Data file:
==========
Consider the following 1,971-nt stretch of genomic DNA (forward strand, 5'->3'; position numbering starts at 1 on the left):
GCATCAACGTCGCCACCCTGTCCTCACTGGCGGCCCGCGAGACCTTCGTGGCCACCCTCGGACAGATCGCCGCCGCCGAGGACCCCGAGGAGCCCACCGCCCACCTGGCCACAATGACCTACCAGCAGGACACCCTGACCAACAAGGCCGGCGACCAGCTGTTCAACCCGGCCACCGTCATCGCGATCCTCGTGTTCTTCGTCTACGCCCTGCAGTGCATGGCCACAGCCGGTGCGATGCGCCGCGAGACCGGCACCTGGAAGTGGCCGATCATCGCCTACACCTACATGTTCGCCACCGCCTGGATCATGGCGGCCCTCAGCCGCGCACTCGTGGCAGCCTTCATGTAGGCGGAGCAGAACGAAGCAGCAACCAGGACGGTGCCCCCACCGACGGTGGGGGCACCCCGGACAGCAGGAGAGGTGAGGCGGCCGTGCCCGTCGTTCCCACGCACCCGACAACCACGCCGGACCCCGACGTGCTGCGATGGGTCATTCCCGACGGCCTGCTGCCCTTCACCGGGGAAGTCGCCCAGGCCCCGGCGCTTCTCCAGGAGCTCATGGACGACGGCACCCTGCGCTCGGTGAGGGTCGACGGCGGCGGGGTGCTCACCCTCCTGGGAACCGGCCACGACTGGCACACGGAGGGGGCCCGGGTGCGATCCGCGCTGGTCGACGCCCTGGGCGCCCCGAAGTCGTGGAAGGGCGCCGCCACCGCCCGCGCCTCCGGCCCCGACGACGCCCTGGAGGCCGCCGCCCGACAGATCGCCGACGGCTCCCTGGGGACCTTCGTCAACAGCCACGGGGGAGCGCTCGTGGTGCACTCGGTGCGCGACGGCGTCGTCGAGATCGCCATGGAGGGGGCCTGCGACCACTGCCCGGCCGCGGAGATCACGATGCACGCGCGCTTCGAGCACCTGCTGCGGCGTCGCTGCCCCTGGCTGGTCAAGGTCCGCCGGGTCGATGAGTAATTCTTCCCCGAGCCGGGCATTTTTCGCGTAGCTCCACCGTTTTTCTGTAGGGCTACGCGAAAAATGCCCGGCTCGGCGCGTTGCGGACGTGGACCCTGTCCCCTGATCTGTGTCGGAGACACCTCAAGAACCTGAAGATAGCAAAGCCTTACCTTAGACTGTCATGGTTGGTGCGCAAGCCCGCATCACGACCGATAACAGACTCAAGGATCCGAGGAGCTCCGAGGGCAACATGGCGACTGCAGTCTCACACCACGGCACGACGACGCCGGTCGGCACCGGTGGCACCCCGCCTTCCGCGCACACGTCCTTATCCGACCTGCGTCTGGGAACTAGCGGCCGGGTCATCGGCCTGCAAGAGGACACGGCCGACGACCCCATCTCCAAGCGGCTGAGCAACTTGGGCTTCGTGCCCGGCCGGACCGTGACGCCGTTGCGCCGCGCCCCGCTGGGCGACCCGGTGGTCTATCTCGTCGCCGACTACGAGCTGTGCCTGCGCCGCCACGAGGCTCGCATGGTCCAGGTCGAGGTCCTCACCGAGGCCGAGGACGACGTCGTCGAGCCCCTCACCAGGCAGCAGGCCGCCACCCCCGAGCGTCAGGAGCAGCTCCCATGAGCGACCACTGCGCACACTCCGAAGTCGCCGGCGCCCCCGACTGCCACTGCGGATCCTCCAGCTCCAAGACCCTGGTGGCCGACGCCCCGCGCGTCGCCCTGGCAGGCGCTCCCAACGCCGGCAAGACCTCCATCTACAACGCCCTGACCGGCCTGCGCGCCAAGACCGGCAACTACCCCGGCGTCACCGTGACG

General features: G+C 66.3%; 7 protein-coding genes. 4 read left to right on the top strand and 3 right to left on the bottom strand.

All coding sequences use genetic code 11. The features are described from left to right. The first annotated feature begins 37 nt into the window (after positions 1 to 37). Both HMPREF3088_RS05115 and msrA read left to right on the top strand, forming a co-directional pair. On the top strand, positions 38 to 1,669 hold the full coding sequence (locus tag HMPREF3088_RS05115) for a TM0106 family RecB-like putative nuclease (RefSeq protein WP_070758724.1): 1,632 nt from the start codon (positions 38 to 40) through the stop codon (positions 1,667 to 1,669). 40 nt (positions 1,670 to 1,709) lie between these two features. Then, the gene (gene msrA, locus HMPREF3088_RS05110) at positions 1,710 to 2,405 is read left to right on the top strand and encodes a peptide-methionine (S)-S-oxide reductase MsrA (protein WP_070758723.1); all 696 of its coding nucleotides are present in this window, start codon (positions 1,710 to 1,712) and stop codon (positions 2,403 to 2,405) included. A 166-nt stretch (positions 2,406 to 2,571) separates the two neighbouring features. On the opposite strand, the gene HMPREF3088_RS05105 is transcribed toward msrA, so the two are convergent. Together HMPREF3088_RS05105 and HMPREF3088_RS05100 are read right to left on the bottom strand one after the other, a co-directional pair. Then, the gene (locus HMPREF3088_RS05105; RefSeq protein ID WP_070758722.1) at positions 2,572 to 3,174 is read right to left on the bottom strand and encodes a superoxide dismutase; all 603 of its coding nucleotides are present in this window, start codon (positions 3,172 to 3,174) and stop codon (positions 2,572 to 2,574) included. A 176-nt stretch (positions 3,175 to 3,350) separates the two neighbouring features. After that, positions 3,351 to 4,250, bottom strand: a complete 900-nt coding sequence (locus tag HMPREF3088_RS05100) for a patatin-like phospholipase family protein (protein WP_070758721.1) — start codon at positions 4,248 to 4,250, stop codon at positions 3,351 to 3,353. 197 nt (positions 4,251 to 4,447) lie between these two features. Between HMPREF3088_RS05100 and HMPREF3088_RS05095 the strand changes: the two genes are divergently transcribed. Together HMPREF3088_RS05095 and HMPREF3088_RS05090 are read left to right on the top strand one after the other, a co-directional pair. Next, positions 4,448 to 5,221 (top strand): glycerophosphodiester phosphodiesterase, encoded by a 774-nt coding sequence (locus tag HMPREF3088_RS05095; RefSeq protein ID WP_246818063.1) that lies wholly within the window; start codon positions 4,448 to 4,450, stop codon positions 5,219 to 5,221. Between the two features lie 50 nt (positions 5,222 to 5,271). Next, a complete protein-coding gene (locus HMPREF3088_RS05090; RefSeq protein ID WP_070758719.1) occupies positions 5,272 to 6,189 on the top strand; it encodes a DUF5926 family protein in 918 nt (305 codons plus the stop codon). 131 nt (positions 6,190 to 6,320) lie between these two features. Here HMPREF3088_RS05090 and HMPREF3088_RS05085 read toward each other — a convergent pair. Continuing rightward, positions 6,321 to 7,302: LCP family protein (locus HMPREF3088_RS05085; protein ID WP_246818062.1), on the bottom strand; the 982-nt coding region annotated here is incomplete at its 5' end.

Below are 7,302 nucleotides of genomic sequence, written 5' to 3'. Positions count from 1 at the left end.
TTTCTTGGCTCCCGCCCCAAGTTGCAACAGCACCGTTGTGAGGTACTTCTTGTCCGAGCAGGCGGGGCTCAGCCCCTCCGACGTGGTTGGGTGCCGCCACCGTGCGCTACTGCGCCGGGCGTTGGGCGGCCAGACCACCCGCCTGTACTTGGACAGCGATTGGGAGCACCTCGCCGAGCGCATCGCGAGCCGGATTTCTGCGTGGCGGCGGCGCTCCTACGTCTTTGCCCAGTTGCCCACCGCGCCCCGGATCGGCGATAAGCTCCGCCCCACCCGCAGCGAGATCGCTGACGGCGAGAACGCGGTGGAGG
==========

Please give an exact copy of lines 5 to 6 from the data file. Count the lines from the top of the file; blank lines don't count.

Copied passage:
Below are 7,302 nucleotides of genomic sequence, written 5' to 3'. Positions count from 1 at the left end.
TTTCTTGGCTCCCGCCCCAAGTTGCAACAGCACCGTTGTGAGGTACTTCTTGTCCGAGCAGGCGGGGCTCAGCCCCTCCGACGTGGTTGGGTGCCGCCACCGTGCGCTACTGCGCCGGGCGTTGGGCGGCCAGACCACCCGCCTGTACTTGGACAGCGATTGGGAGCACCTCGCCGAGCGCATCGCGAGCCGGATTTCTGCGTGGCGGCGGCGCTCCTACGTCTTTGCCCAGTTGCCCACCGCGCCCCGGATCGGCGATAAGCTCCGCCCCACCCGCAGCGAGATCGCTGACGGCGAGAACGCGGTGGAGG